Summer is officially here and many of us in south Louisiana are already beginning to swelter in the high temperatures. While the heat can be very uncomfortable, it can also be extremely dangerous as the risk of heat-related illness in children increases as the temperature rises.
Heat stress should be taken very seriously. When heat is combined with other stresses – such as physical activity, loss of fluids, or fatigue – it may lead to heat-related illness, disability, or even death. Young children and young athletes are at high risk for heat exhaustion and heat stroke.
Heat exhaustion is the result of prolonged exposure to heat and insufficient body fluid. Symptoms can include heavy sweating, paleness, muscle cramps, tiredness, weakness, dizziness headache and nausea or vomiting. If your child exhibits these symptoms, you should move them to a cool area and give them cool water as quickly as possible. You should also seek medical attention as soon as possible.
Normally, we cool down by sweating, but in extreme heat, the body can lose its ability to regulate temperature. The sweating function fails and body temperature rises rapidly, resulting in heat stroke which is the most severe form of heat illness and is a life-threatening emergency. Call 9-1-1 if you suspect that your child is suffering a heat stroke. Until help arrives, move the child to a cool area, remove excess clothing and fan and spray them with cool water. Offer sips of water if the child is conscious.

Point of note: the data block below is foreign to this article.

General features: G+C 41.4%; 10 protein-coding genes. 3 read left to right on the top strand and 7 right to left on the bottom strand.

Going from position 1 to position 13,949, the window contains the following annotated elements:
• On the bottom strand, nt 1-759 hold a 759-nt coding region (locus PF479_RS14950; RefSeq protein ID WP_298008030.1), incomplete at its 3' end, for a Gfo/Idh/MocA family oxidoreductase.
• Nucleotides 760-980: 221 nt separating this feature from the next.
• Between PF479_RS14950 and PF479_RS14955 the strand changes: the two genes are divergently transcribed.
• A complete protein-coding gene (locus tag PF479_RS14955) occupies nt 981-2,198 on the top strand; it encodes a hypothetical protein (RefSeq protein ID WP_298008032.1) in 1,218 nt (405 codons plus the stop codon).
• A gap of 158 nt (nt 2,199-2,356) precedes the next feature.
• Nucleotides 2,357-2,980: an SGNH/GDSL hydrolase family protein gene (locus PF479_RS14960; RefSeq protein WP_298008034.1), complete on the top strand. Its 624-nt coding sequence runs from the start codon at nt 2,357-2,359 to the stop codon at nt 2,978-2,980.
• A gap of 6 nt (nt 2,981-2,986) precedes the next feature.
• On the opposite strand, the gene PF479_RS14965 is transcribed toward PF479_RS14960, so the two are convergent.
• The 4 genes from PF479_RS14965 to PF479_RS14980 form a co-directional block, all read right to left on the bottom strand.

What can be done to prevent heat-related illness in your child? The most important thing to do is to keep your child well hydrated. Water is crucial to helping the body adjust to high temperatures. In our humid climate, the body must work even harder to get rid of excess heat because perspiration cannot evaporate as readily under muggy conditions.
Other ways to protect your child from heat-related illness include:
• Avoid energy drinks and soda as these can lead to dehydration.
• Wear lightweight, tightly woven, loose-fitting clothing in light colors.
• Schedule vigorous activity and sports for cooler times of the day.
• Take frequent water breaks during outdoor activities.
• Avoid prolonged exposure to direct sunlight.
• Increase time spent outdoors gradually to get your child’s body used to the heat.
• Try to spend as much time indoors as possible on very hot and humid days.
Dr. Lois Gesn is a Pediatrician at Ochsner Health Center – Central. She can be contacted at 261-9790.